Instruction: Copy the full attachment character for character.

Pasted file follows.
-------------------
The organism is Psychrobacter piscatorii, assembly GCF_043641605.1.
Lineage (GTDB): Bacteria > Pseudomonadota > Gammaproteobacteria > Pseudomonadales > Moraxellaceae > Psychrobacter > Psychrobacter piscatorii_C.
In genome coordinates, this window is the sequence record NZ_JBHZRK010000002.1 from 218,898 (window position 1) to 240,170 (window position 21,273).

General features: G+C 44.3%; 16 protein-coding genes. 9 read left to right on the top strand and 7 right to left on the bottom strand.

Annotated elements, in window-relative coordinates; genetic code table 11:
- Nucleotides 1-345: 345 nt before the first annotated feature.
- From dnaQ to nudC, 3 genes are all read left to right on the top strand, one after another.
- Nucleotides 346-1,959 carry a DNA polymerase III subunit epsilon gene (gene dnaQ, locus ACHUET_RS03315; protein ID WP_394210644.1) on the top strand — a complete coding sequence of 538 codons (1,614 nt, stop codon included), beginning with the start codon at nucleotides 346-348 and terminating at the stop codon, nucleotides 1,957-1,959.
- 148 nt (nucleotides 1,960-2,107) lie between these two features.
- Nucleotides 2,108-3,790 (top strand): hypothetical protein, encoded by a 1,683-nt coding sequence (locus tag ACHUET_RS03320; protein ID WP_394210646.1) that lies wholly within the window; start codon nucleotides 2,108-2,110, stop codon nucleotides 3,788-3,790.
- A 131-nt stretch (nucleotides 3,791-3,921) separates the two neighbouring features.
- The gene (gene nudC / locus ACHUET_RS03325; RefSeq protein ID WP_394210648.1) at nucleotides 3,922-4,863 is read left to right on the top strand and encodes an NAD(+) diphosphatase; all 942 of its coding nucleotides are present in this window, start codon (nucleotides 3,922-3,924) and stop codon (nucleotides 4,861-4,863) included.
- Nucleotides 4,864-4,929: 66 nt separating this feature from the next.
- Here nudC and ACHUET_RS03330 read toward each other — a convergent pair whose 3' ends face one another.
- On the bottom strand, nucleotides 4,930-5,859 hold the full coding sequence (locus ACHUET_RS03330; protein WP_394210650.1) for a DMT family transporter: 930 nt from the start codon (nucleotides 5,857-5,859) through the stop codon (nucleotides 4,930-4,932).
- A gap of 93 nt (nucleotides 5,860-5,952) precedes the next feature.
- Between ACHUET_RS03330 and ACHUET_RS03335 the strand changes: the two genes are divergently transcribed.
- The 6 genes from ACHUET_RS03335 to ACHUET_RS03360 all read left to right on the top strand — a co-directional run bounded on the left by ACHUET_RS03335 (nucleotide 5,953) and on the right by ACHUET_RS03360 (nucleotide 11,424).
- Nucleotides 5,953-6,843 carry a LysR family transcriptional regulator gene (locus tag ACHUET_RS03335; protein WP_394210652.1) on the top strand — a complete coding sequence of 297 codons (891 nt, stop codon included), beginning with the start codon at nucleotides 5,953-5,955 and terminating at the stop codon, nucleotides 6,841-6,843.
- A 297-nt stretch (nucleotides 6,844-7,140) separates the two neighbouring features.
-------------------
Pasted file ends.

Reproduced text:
The organism is Psychrobacter piscatorii, assembly GCF_043641605.1.
Lineage (GTDB): Bacteria > Pseudomonadota > Gammaproteobacteria > Pseudomonadales > Moraxellaceae > Psychrobacter > Psychrobacter piscatorii_C.
In genome coordinates, this window is the sequence record NZ_JBHZRK010000002.1 from 218,898 (window position 1) to 240,170 (window position 21,273).

General features: G+C 44.3%; 16 protein-coding genes. 9 read left to right on the top strand and 7 right to left on the bottom strand.

Annotated elements, in window-relative coordinates; genetic code table 11:
- Nucleotides 1-345: 345 nt before the first annotated feature.
- From dnaQ to nudC, 3 genes are all read left to right on the top strand, one after another.
- Nucleotides 346-1,959 carry a DNA polymerase III subunit epsilon gene (gene dnaQ, locus ACHUET_RS03315; protein ID WP_394210644.1) on the top strand — a complete coding sequence of 538 codons (1,614 nt, stop codon included), beginning with the start codon at nucleotides 346-348 and terminating at the stop codon, nucleotides 1,957-1,959.
- 148 nt (nucleotides 1,960-2,107) lie between these two features.
- Nucleotides 2,108-3,790 (top strand): hypothetical protein, encoded by a 1,683-nt coding sequence (locus tag ACHUET_RS03320; protein ID WP_394210646.1) that lies wholly within the window; start codon nucleotides 2,108-2,110, stop codon nucleotides 3,788-3,790.
- A 131-nt stretch (nucleotides 3,791-3,921) separates the two neighbouring features.
- The gene (gene nudC / locus ACHUET_RS03325; RefSeq protein ID WP_394210648.1) at nucleotides 3,922-4,863 is read left to right on the top strand and encodes an NAD(+) diphosphatase; all 942 of its coding nucleotides are present in this window, start codon (nucleotides 3,922-3,924) and stop codon (nucleotides 4,861-4,863) included.
- Nucleotides 4,864-4,929: 66 nt separating this feature from the next.
- Here nudC and ACHUET_RS03330 read toward each other — a convergent pair whose 3' ends face one another.
- On the bottom strand, nucleotides 4,930-5,859 hold the full coding sequence (locus ACHUET_RS03330; protein WP_394210650.1) for a DMT family transporter: 930 nt from the start codon (nucleotides 5,857-5,859) through the stop codon (nucleotides 4,930-4,932).
- A gap of 93 nt (nucleotides 5,860-5,952) precedes the next feature.
- Between ACHUET_RS03330 and ACHUET_RS03335 the strand changes: the two genes are divergently transcribed.
- The 6 genes from ACHUET_RS03335 to ACHUET_RS03360 all read left to right on the top strand — a co-directional run bounded on the left by ACHUET_RS03335 (nucleotide 5,953) and on the right by ACHUET_RS03360 (nucleotide 11,424).
- Nucleotides 5,953-6,843 carry a LysR family transcriptional regulator gene (locus tag ACHUET_RS03335; protein WP_394210652.1) on the top strand — a complete coding sequence of 297 codons (891 nt, stop codon included), beginning with the start codon at nucleotides 5,953-5,955 and terminating at the stop codon, nucleotides 6,841-6,843.
- A 297-nt stretch (nucleotides 6,844-7,140) separates the two neighbouring features.